Raiders’ move to Vegas shows ugly truth

The Oakland Raiders are officially moving to Las Vegas, showcasing yet another perfect example of greed in sports—and particularly the NFL.

Constructing the new stadium in Vegas is projected to cost $1.9 billion. Taxpayers, regardless of whether or not they live in Nevada, will be shelling out $750 million to pay for the Raiders’ new home, complete with retractable roof and state-of-the-art facilities. And just like that, we were signed up to foot the massive bill—without a say or a vote—by officials that most of us never elected.

The reason why this is even happening is that the city of Oakland is unwilling to build a new stadium for the Raiders, just like how the Chargers moved to Los Angeles because of the city of San Diego being unwilling to build them a new stadium.

These cities are virtually held hostage by billionaire team owners who are part of multi-billion dollar leagues. For some reason, the majority of the costs of building these monstrous stadiums ends up with the state while the majority of its generated revenue goes to the owner and the league.

This is a huge problem that has really shown itself in the last two years with the movement of three NFL teams and the start of a new hockey team, also in Vegas. The commissioners of each league need to take a hard look at how they do business with the cities they live in.

If they truly care about the fans and their communities like they claim to, they would change the way they conduct contract talks with the city. Shouldering more of the load for the stadiums would not only be a great look, it would also open up more markets that cannot pay for a stadium.

While property taxes and bringing in new customers for restaurants and hotels is something that comes with the team, it reaches nowhere near the cost of building a stadium. The NFL finally showed their true colors, and it was all green.

2 thoughts on “Raiders’ move to Vegas shows ugly truth

  • April 6, 2017 at 3:23 pm
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    I think everybody would feel differently if the “stadium funding” question were put to them like this:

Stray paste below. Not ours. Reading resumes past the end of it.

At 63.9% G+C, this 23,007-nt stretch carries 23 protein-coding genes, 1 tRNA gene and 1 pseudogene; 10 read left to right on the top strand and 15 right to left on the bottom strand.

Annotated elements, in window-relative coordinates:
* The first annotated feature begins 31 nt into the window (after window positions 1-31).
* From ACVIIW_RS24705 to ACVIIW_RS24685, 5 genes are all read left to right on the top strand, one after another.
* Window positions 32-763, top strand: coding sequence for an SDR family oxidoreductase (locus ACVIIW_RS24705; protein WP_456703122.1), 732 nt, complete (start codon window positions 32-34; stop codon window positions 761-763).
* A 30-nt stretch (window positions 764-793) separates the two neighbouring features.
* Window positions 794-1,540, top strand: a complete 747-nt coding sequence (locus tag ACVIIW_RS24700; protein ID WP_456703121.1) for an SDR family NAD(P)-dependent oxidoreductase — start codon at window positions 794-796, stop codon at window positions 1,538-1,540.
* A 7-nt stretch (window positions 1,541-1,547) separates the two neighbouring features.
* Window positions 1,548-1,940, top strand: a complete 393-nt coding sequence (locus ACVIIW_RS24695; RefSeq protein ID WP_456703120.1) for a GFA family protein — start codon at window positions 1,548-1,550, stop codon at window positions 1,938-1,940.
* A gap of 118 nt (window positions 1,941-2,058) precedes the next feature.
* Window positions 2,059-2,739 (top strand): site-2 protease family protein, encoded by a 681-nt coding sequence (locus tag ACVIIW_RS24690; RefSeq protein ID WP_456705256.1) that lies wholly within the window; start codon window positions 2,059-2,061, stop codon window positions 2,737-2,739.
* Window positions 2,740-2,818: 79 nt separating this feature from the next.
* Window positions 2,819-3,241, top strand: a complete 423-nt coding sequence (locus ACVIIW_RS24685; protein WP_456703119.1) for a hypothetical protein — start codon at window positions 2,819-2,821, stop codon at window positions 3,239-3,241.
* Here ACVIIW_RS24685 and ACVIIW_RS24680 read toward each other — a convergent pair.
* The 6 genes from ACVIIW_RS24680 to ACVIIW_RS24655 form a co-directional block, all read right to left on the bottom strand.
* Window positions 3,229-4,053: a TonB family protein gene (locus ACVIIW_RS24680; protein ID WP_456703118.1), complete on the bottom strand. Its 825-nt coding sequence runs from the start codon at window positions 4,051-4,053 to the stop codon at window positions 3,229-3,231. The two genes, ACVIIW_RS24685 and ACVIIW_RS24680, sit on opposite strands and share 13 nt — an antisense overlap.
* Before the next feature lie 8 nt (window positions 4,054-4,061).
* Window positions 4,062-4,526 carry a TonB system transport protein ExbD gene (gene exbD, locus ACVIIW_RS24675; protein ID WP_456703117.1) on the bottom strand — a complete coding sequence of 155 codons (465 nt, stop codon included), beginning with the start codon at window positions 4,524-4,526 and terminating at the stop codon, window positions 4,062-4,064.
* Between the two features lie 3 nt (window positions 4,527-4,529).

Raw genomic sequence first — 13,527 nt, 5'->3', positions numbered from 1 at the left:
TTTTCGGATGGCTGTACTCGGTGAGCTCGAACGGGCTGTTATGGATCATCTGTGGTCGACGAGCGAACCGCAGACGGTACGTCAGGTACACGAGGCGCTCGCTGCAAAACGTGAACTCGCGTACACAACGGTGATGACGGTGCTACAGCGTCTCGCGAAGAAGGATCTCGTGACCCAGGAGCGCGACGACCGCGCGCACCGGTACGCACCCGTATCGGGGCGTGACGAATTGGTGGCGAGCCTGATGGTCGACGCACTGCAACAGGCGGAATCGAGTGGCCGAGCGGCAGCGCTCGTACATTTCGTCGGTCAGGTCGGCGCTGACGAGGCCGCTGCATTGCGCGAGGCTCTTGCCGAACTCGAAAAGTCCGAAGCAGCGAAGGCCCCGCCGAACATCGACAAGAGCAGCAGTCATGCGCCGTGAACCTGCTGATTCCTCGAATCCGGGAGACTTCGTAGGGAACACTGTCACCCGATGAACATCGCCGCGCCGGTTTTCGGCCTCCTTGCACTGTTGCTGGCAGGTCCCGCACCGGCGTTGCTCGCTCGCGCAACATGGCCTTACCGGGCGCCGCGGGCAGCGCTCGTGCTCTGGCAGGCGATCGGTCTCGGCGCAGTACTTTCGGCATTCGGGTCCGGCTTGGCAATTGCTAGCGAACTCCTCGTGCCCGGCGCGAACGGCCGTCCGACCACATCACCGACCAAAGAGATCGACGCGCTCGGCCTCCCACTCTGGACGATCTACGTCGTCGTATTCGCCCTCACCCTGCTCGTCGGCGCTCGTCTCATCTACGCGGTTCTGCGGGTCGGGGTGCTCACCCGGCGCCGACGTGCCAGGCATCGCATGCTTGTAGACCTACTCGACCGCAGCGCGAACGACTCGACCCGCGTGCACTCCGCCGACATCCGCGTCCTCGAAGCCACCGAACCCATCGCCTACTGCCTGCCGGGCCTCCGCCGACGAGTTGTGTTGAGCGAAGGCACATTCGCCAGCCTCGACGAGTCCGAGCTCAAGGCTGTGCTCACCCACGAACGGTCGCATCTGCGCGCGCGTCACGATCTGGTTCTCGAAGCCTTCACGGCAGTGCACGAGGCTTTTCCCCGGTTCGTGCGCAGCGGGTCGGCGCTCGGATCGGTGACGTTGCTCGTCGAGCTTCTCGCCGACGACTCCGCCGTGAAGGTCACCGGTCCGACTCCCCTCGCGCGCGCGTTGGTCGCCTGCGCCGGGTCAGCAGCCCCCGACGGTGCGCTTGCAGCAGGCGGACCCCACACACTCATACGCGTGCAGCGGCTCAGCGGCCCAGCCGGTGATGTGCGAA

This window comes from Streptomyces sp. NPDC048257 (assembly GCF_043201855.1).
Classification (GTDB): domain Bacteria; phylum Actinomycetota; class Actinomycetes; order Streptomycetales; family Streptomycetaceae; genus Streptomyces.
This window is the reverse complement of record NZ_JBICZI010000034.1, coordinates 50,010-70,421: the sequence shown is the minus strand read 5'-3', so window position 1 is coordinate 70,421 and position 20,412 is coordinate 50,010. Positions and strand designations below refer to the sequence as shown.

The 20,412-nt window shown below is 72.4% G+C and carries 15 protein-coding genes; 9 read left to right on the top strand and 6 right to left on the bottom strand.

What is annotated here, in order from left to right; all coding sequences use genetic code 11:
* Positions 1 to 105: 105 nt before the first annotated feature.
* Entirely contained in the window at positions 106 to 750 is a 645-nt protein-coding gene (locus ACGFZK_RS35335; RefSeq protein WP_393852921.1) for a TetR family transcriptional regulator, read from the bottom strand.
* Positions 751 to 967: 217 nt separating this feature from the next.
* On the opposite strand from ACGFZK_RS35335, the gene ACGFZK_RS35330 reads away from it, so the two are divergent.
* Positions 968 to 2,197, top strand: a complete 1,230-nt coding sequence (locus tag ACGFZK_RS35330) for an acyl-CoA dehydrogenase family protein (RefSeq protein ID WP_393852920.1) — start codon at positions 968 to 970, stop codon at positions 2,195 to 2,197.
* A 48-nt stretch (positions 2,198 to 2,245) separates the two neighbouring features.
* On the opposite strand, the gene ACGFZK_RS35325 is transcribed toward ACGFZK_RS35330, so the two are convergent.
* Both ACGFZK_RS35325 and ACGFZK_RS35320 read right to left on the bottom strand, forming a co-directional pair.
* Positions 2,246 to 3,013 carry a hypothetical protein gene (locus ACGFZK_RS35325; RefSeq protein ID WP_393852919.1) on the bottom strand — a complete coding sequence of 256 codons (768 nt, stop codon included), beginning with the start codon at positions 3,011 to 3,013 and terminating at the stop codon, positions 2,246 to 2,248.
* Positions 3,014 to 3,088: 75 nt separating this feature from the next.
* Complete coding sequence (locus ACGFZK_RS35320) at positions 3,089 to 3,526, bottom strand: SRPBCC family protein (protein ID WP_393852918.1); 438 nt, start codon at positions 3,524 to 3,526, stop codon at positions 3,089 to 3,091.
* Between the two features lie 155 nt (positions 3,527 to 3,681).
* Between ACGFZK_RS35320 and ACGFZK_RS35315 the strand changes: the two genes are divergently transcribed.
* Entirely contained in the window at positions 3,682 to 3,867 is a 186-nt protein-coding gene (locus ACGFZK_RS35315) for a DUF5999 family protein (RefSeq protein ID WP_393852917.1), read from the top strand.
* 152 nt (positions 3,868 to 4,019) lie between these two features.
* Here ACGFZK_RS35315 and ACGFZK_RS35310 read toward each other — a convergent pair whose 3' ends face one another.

Do you think all the Resorts in Nevada raising their rates by about $1 per night in order to bring the NFL to Las Vegas would be a good idea?

    I’d wager most, if not all, of them would say “sure”. The NFL is putting in 300 million. Mark Davis 200 million. Bank of America is financing 650 million. Resorts are adding $1 per night to their rooms which is the “tax” the media keeps alluding to in order to raise 750 million. The residents of Nevada will not be charged a penny. And even with the added $1 per night in room taxes, Las Vegas is STILL below that of other major destinations as far as “room taxes” go. And the Bill that provides for the $1 per night also expands police funding and expands the Las Vegas Convention Center to make it more competitive for MICE (Meetings, Incentives, Convention, and Exhibition) business.

    This is a city that has reinvented itself time and time again and understands how to invest for growth. This time is no different. What better way to expand the NFL’s fan base than to drop an iconic brand (The Raiders) into the heart of one of the top tourist destinations in the world!!!?? Final Fours, Bowl games, concerts, MLS, etc…..will all use this state of the art facility!

    Reply
  • April 6, 2017 at 3:27 pm
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    AND, Free Agents move all the time…..sports is, after all, a business. Shouldn’t owners be afforded the same luxury? Listen to Cowherd’s thoughts…..spot on. Its no different that any business that shuts down money losing locations. The Raiders stadium in Oakland was a revenue destroyer. The Raiders Stadium in Las Vegas will be a revenue generator that will allow the team to be more competitive.

    Listen to this and see if you disagree:

    Reply

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